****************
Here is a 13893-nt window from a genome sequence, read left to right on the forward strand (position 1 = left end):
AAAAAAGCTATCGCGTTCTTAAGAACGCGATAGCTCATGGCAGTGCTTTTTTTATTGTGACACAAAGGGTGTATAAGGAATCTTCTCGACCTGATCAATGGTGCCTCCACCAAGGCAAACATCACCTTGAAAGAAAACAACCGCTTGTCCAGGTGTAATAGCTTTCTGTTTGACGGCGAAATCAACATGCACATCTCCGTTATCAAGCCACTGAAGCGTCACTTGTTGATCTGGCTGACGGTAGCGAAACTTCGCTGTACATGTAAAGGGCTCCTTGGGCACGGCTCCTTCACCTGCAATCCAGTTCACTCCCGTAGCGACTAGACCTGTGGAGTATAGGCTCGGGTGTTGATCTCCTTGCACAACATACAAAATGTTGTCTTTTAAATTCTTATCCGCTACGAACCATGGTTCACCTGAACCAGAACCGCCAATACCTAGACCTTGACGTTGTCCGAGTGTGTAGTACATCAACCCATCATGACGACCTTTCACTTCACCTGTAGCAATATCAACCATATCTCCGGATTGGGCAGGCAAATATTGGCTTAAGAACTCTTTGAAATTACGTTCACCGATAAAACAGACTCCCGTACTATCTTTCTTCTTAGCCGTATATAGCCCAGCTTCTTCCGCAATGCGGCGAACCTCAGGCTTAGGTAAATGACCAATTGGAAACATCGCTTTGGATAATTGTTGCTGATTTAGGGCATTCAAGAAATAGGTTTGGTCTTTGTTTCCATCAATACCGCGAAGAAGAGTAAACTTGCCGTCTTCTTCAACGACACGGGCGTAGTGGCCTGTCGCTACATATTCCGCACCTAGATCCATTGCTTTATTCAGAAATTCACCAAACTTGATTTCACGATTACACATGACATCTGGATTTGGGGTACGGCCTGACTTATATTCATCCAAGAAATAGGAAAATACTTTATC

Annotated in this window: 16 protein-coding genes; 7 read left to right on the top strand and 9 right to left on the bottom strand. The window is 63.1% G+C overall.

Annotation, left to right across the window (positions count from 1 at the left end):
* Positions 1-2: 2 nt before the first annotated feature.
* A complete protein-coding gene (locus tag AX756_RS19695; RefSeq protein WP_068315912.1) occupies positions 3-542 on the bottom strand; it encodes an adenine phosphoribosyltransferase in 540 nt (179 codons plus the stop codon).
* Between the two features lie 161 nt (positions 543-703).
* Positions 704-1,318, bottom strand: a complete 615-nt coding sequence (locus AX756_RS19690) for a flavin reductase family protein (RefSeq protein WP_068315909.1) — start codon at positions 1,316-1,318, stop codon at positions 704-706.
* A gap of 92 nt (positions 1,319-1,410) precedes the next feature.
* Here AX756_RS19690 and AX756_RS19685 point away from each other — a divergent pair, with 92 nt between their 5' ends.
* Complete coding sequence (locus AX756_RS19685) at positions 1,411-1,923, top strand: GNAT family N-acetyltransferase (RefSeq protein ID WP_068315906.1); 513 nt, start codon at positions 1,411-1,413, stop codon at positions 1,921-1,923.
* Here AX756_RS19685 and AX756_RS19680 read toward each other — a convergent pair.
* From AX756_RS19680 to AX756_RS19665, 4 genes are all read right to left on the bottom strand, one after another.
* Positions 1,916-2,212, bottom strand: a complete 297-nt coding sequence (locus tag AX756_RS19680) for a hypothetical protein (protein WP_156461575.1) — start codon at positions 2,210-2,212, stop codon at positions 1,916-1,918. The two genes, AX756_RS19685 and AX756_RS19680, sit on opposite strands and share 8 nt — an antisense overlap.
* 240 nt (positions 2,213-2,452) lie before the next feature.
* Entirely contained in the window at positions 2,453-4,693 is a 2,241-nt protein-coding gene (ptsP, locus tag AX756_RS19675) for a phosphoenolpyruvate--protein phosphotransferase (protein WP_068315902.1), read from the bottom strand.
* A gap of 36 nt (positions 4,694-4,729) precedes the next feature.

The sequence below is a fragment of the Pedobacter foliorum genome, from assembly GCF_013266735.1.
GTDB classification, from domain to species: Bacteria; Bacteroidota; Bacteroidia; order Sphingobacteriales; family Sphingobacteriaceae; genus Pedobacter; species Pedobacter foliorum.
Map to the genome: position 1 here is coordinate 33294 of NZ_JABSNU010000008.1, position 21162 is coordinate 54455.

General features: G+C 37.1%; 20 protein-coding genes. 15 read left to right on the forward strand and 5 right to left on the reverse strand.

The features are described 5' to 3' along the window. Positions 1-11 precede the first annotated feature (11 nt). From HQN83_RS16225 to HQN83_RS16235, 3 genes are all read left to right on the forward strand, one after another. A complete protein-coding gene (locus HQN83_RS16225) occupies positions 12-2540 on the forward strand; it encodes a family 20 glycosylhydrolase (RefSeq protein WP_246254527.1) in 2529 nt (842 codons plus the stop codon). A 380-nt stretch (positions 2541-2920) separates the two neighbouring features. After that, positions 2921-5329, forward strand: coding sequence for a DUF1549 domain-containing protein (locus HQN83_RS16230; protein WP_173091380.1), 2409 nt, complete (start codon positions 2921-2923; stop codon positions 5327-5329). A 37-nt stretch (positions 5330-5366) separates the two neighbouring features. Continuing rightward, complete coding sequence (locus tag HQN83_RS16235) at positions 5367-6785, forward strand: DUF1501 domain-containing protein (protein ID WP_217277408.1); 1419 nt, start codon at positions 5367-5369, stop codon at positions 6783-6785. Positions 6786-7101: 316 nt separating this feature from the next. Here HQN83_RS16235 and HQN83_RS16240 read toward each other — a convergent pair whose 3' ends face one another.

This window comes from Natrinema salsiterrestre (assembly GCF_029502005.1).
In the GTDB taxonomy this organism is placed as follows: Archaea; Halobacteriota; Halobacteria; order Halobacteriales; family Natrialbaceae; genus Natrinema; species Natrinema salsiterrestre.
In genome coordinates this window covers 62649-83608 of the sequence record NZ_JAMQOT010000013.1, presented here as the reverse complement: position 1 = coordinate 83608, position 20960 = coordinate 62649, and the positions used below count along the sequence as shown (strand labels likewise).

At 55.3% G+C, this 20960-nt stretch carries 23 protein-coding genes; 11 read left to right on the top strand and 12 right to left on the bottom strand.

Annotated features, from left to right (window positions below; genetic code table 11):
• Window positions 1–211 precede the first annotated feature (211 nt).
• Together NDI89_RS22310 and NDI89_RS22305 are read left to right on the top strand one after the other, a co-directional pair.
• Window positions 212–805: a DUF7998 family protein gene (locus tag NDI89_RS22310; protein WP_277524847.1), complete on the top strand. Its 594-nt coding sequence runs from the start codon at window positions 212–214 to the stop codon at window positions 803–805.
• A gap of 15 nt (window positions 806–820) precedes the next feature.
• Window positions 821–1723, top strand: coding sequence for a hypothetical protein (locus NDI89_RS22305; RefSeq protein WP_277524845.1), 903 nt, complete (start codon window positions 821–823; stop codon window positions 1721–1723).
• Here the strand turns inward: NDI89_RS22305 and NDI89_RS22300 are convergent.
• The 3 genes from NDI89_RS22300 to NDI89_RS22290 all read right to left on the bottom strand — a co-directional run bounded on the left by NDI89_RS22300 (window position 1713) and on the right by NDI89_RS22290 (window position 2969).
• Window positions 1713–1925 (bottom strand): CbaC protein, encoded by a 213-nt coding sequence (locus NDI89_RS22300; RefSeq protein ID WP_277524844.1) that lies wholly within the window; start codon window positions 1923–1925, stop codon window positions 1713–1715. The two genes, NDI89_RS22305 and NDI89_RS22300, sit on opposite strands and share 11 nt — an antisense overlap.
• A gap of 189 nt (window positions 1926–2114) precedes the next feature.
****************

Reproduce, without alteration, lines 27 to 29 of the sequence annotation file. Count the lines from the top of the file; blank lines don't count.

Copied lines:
Annotated features, from left to right (window positions below; genetic code table 11):
• Window positions 1–211 precede the first annotated feature (211 nt).
• Together NDI89_RS22310 and NDI89_RS22305 are read left to right on the top strand one after the other, a co-directional pair.